In his foreword, senior district judge Howard Riddle recalls his observation at the launch of the first edition of Extradition Law that it was already out of date, as law is constantly evolving. However, since the guide’s publication in 2013, even the most experienced district judges have been seen clutching it while on the bench.

This is likely to remain the case with this new edition, which is the most comprehensive and up-to-date guide to a tortuous area of law.

Edward Grange and Rebecca Niblock identify the many hurdles facing an extradition lawyer at Westminster Magistrates’ Court. Their advice will prevent even the most inexperienced from overlooking the basic requirements of the initial hearing. The busy duty solicitor will be greatly assisted by the reproduction of some of the many forms which an advocate is expected to complete (often in a hurry) at an extradition first appearance.

Extradition law’s evolution has been exponential. Despite the brake put on article 8 (of the European Convention on Human Rights: respect for private and family life) appeals, by the decision of the lord chief justice in Polish Judicial Authorities v Celinski & Ors [2015] EWHC 1274 Admin, there remains substantial scope for challenge on article 8 in a part 1 case. Celinski and the authors provide a helpful discussion of the ‘new’ approach.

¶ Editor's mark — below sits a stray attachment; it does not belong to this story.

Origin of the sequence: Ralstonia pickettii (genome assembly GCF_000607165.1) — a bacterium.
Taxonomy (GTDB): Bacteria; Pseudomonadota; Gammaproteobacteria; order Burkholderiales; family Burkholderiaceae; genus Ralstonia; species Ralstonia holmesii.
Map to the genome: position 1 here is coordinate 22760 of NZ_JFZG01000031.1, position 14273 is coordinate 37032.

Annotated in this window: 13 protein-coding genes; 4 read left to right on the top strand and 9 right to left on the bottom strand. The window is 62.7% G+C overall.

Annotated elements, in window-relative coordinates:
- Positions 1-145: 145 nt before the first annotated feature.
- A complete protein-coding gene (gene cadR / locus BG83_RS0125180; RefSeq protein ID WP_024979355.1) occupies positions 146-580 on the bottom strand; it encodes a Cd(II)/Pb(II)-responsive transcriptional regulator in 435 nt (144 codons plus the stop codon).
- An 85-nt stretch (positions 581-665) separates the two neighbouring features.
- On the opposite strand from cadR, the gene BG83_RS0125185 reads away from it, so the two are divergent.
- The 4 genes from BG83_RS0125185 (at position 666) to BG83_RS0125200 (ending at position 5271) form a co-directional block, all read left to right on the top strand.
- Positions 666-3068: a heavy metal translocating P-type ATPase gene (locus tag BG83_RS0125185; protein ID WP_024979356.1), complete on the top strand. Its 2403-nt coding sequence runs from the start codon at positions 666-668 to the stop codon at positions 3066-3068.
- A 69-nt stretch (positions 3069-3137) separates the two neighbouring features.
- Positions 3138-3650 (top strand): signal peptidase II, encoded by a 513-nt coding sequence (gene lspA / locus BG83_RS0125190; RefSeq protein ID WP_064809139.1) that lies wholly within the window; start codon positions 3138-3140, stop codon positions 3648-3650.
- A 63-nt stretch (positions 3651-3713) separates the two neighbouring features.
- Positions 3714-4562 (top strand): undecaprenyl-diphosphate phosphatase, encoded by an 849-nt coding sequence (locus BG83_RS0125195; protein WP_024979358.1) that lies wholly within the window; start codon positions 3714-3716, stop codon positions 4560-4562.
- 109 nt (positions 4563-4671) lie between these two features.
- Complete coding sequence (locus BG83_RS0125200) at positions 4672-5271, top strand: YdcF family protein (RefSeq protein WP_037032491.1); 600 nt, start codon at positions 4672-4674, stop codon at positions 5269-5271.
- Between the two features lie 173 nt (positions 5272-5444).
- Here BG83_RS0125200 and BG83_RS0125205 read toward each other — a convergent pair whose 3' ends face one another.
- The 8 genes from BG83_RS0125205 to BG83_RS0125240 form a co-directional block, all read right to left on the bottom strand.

Authors: Edward Grange, Rebecca Niblock

£40, Legal Action Group

The book is mainly focused on how an extradition lawyer can practically represent their client at first instance. A section on ‘the duty solicitor’s day’ outlines the principal issues that should be raised with the client, and even explains the difference between Court 3 and Court 5 at Westminster Magistrates’ Court.

The chapter on contested extradition hearing deals clearly with how hearings should be conducted, and what to expect. Then when, sometimes inevitably, extradition is ordered, the following chapter clarifies how an appeal should be lodged and the new leave provisions.

There are many aspects of extradition practice which are bewildering to the uninitiated. This book guides the reader to the relevant authorities, directions and rules.

Benjamin Seifert is a specialist extradition practitioner at Drystone Chambers, London